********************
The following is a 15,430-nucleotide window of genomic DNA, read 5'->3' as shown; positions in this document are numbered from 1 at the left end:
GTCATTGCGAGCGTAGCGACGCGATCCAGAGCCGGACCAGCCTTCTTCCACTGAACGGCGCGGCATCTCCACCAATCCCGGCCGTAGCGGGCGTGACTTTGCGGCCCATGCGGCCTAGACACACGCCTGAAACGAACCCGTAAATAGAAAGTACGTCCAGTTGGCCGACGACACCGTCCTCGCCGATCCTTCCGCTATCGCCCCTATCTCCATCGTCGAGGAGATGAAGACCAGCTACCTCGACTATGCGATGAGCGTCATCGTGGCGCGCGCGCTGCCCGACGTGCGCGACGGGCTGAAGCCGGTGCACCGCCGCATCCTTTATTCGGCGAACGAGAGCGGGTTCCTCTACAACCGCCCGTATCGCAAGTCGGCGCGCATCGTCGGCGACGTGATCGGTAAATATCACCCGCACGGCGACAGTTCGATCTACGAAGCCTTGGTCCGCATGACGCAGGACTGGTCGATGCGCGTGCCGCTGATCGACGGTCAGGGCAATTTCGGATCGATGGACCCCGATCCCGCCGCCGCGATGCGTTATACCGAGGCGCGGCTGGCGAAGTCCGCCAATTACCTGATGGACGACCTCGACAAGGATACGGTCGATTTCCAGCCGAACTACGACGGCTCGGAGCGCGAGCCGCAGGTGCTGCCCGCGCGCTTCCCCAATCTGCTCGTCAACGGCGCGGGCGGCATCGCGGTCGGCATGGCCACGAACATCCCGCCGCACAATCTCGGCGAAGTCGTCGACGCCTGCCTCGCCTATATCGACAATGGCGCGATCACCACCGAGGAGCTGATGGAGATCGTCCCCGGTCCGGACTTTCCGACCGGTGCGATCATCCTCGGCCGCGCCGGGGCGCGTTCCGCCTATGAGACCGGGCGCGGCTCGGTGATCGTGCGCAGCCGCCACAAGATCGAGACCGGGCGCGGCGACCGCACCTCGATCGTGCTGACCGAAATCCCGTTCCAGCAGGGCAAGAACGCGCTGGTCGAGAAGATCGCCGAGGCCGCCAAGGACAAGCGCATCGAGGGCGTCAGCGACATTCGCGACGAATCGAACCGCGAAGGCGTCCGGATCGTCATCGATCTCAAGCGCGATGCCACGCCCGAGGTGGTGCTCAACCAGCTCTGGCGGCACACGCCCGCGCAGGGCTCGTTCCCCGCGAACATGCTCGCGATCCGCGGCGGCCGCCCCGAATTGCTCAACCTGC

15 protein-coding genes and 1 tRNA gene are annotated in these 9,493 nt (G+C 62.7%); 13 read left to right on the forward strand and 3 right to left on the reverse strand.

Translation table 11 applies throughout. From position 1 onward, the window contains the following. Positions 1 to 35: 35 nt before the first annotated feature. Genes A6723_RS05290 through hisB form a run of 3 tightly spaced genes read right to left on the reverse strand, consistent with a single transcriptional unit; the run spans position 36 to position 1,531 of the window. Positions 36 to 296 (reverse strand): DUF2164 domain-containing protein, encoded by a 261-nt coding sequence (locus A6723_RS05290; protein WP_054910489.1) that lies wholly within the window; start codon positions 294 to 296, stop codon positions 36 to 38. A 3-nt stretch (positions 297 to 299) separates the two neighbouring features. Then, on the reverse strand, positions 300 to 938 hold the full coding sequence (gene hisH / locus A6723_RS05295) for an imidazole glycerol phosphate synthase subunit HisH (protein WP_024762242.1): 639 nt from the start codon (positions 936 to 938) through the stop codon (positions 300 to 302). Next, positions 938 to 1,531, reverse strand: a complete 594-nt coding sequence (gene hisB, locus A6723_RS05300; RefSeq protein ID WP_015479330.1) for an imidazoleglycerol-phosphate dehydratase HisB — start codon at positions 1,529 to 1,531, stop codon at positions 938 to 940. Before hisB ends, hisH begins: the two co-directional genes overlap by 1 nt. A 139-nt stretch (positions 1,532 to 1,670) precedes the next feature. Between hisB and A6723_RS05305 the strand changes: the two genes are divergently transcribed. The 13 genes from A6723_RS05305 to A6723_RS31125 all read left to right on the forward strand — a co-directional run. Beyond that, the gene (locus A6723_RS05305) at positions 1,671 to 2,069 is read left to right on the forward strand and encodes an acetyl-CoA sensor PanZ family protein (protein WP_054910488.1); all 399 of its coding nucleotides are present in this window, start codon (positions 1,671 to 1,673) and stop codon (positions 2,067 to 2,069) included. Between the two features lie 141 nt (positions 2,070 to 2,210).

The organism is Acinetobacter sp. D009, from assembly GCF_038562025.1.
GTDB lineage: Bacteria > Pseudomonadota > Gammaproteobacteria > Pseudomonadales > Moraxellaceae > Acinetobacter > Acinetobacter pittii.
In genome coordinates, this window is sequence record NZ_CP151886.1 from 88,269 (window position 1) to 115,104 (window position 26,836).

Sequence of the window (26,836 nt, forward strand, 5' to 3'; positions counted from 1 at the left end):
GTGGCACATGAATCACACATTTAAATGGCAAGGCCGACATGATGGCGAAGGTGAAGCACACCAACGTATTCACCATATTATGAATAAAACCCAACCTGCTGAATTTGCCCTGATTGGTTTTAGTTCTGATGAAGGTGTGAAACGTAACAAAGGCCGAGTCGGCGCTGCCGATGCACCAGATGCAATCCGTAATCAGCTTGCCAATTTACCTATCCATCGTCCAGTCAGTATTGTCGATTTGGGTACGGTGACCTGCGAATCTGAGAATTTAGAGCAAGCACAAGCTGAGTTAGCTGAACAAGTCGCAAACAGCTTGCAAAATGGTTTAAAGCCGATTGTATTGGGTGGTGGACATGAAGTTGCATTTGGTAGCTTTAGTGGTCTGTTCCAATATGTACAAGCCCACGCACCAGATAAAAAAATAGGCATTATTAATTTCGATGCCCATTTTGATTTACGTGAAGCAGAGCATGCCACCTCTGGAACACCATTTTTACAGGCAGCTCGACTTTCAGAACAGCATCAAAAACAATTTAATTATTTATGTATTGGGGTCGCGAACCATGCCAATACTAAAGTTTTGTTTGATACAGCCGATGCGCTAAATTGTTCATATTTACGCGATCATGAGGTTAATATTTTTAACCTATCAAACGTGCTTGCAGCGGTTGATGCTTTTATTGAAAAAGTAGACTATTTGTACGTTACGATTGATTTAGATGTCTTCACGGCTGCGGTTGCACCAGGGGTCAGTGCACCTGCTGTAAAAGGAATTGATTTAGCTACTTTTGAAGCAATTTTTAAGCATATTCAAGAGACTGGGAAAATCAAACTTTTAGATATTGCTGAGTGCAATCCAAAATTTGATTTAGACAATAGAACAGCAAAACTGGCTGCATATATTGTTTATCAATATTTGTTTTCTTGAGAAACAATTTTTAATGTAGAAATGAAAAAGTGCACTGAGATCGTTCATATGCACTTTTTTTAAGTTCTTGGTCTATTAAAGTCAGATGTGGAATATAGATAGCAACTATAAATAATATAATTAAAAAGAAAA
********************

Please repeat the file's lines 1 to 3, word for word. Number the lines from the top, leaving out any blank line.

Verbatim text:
The following is a 15,430-nucleotide window of genomic DNA, read 5'->3' as shown; positions in this document are numbered from 1 at the left end:
GTCATTGCGAGCGTAGCGACGCGATCCAGAGCCGGACCAGCCTTCTTCCACTGAACGGCGCGGCATCTCCACCAATCCCGGCCGTAGCGGGCGTGACTTTGCGGCCCATGCGGCCTAGACACACGCCTGAAACGAACCCGTAAATAGAAAGTACGTCCAGTTGGCCGACGACACCGTCCTCGCCGATCCTTCCGCTATCGCCCCTATCTCCATCGTCGAGGAGATGAAGACCAGCTACCTCGACTATGCGATGAGCGTCATCGTGGCGCGCGCGCTGCCCGACGTGCGCGACGGGCTGAAGCCGGTGCACCGCCGCATCCTTTATTCGGCGAACGAGAGCGGGTTCCTCTACAACCGCCCGTATCGCAAGTCGGCGCGCATCGTCGGCGACGTGATCGGTAAATATCACCCGCACGGCGACAGTTCGATCTACGAAGCCTTGGTCCGCATGACGCAGGACTGGTCGATGCGCGTGCCGCTGATCGACGGTCAGGGCAATTTCGGATCGATGGACCCCGATCCCGCCGCCGCGATGCGTTATACCGAGGCGCGGCTGGCGAAGTCCGCCAATTACCTGATGGACGACCTCGACAAGGATACGGTCGATTTCCAGCCGAACTACGACGGCTCGGAGCGCGAGCCGCAGGTGCTGCCCGCGCGCTTCCCCAATCTGCTCGTCAACGGCGCGGGCGGCATCGCGGTCGGCATGGCCACGAACATCCCGCCGCACAATCTCGGCGAAGTCGTCGACGCCTGCCTCGCCTATATCGACAATGGCGCGATCACCACCGAGGAGCTGATGGAGATCGTCCCCGGTCCGGACTTTCCGACCGGTGCGATCATCCTCGGCCGCGCCGGGGCGCGTTCCGCCTATGAGACCGGGCGCGGCTCGGTGATCGTGCGCAGCCGCCACAAGATCGAGACCGGGCGCGGCGACCGCACCTCGATCGTGCTGACCGAAATCCCGTTCCAGCAGGGCAAGAACGCGCTGGTCGAGAAGATCGCCGAGGCCGCCAAGGACAAGCGCATCGAGGGCGTCAGCGACATTCGCGACGAATCGAACCGCGAAGGCGTCCGGATCGTCATCGATCTCAAGCGCGATGCCACGCCCGAGGTGGTGCTCAACCAGCTCTGGCGGCACACGCCCGCGCAGGGCTCGTTCCCCGCGAACATGCTCGCGATCCGCGGCGGCCGCCCCGAATTGCTCAACCTGC

15 protein-coding genes and 1 tRNA gene are annotated in these 9,493 nt (G+C 62.7%); 13 read left to right on the forward strand and 3 right to left on the reverse strand.